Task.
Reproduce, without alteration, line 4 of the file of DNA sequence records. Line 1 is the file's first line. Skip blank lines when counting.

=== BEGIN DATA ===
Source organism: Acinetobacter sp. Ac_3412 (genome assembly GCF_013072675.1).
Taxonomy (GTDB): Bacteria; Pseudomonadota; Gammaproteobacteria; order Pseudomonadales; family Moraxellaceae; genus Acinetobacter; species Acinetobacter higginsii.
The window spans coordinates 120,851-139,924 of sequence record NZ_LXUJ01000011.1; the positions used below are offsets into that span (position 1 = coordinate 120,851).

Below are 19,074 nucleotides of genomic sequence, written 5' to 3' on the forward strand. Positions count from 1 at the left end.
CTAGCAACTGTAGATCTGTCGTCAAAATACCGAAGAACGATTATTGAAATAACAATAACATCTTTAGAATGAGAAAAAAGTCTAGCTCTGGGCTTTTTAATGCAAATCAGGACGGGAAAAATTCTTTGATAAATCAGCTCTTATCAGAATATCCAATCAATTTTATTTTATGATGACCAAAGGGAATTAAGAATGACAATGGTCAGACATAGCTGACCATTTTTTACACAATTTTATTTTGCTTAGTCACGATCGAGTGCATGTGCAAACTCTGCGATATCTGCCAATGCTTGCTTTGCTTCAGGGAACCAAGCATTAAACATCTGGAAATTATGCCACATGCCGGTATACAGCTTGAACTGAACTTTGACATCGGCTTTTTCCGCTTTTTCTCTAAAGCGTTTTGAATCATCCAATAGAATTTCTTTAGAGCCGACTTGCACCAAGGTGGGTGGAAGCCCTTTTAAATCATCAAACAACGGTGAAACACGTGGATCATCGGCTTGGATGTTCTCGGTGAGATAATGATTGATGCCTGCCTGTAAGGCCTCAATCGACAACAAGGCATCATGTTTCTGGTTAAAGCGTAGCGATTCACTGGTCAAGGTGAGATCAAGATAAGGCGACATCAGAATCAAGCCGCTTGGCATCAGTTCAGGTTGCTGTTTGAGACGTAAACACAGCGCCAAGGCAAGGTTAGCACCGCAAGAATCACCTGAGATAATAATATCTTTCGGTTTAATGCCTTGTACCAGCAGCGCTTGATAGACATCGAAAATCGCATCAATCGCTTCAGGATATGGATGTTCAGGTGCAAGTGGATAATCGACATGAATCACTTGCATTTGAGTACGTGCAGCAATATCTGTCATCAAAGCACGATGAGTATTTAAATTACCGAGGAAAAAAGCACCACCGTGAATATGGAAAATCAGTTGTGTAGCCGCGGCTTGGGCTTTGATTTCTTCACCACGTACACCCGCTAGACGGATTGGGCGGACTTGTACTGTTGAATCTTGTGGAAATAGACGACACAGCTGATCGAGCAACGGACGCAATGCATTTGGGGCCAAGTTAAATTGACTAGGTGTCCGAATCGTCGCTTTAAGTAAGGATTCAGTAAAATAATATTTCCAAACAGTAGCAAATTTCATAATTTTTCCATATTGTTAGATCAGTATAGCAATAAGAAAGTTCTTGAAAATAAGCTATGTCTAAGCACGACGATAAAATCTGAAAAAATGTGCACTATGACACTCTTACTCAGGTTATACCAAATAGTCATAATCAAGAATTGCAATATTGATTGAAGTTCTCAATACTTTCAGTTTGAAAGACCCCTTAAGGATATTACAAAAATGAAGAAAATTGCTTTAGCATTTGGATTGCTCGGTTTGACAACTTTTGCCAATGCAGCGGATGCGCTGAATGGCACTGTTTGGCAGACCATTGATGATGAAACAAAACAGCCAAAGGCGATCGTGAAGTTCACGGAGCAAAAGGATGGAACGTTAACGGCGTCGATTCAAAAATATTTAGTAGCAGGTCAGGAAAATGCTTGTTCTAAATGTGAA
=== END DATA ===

Below are 19,074 nucleotides of genomic sequence, written 5' to 3' on the forward strand. Positions count from 1 at the left end.